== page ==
18. Lesebuch der Jahrhundertwende genannt, als Aushilfe für abgestumpfte plumpe Stundenten gerade vor Semesterferien nicht gedacht, doch genützt, ist dies Screiben zum Theile in den siebenten Himmel gehoben, zum Teil aber prägnant und dem Zeitgeist angepasst.Schaustellung Zebra im Zoo, Jahrhundertwende in einem Brief -> allerherzlichst tiefstenschmerzlichst willkommen!

    19. Introdução de Hermann Broch:«Recorde-se () uma frase tão curiosa como notável do 'Livro dos Amigos' ('Das Buch der Freunde'). «A representação plástica não se faz ao olhar, mas ao identificar.» É uma indicação para o artista, que quer dizer: enquanto as coisas forem, para ti, apenas algo que está em face do Eu, nunca, mas nunca mesmo, captarás o seu verdadeiro ser, e nenhuma contemplação, nenhuma representação desenhada que deles faças, nenhuma descrição, por maior que sej [...]

    20. "Non scriverò più nessun libro, [] perché la lingua, in cui mi sarebbe dato non solo di scrivere, ma forse anche di pensare, non è il latino nè l'inglese nè l'italiano o lo spagnolo, ma una lingua di cui non una sola parola mi è nota, una lingua in cui mi parlano le cose mute, e in cui forse un giorno nella tomba mi troverò a rispondere a un giudice sconosciuto." (pp. 59, 61)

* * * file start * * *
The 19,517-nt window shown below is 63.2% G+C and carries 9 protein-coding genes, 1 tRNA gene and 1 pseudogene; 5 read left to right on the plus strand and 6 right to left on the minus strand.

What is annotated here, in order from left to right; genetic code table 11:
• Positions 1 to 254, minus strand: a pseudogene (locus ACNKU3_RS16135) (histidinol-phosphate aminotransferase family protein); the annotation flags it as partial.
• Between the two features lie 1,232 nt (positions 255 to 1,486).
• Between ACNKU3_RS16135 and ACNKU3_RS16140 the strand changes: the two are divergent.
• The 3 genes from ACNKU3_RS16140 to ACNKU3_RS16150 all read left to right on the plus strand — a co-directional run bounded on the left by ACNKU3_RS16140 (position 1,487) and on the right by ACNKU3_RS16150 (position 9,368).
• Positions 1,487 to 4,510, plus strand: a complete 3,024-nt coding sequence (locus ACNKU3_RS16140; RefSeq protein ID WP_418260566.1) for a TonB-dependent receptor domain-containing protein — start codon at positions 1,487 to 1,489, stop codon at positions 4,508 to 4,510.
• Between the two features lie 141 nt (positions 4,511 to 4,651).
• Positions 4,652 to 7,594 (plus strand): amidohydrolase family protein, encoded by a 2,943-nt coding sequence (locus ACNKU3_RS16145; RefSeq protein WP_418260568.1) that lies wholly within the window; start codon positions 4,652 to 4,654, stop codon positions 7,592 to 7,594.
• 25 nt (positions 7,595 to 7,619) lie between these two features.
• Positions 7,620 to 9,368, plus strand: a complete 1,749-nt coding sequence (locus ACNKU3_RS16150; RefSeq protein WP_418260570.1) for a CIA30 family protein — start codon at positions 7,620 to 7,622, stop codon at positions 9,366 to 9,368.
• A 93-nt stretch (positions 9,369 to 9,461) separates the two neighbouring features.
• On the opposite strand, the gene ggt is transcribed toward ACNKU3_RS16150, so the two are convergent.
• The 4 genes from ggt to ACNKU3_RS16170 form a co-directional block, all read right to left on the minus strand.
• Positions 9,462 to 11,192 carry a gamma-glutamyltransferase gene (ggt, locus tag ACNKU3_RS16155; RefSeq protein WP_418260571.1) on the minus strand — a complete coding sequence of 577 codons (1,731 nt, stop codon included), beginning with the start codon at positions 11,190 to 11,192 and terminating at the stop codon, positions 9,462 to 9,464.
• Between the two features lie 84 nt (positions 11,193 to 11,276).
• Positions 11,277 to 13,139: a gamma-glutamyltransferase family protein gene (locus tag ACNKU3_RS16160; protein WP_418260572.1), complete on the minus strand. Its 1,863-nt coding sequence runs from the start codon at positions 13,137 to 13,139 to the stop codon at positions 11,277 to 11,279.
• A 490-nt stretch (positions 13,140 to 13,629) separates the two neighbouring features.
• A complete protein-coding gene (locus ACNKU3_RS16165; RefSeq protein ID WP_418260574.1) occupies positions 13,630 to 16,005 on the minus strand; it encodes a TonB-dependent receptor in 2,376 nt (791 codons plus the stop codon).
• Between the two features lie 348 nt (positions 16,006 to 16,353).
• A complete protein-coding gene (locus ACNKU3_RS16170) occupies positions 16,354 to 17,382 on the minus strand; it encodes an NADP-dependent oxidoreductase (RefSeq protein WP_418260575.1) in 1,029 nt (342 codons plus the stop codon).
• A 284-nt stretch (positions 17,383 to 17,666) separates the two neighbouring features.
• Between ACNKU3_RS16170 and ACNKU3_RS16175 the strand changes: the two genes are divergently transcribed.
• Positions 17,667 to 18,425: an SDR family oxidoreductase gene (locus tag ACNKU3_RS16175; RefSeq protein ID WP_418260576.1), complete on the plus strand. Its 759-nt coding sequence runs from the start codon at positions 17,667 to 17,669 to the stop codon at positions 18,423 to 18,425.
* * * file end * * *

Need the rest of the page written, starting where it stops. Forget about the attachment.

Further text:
21. Hugo von Hofmannsthal is one of a litany of writers whose fantastic reputations have dwindled since their own day. Considered a literary phenom in fin-de-siecle Vienna, and highly regarded as Richard Strauss’ librettist for some of his finest operas, including Elektra (1909), Ariande auf Naxos (1912), and Der Rosenkavalier (1911), he hadn’t even hit the age of age of twenty before his writing began to draw serious attention. Today, he is mostly known for the eponymous story originally publis [...]

    22. An dieser Harmonie begrenzter und geordneter Begriffe hoffte ich zu gesunden. Aber ich konnte nicht zu ihnen hinüber. Diese Begriffe, ich verstand sie wohl: ich sah ihr wundervolles Verhältnisspiel vor mir aufsteigen wie herrliche Wasserkünste, die mit goldenen Bällen spielen. Ich konnte sie umschweben und sehen wie sie zueinander spielten; aber sie hatten es nur miteinander zu tun und das Tiefste, das persönliche meines Denkens blieb von ihrem Reigen ausgeschlossen. Es überkam mich unter [...]

    23. Von der Wende zur literarischen Moderne ist die Rede, seit die Sprache für die Literaten an Bedeutung verliert. Insbesondere Schriftsteller der Dekadenz wie Hugo von Hofmannsthal (1874–1929) halten daran fest, dass die Sprache nichts mehr tauge. Für ihn will das heißen, dass sie auf ihre kommunikative Rolle eingeschränkt worden ist. Dass die Sprache „so abgegriffen wie schlechte Münzen [sei]“ (Hugo von Hofmannsthal, GW X 413 [Aufzeichnungen 1896]), will sagen, dass sie, wenigstens in [...]

    24. Har kun læst "Ein Brief", men teksten/brevet er virkelig smukt skrevet og handler paradoksalt nok om at miste evnen til at skrive.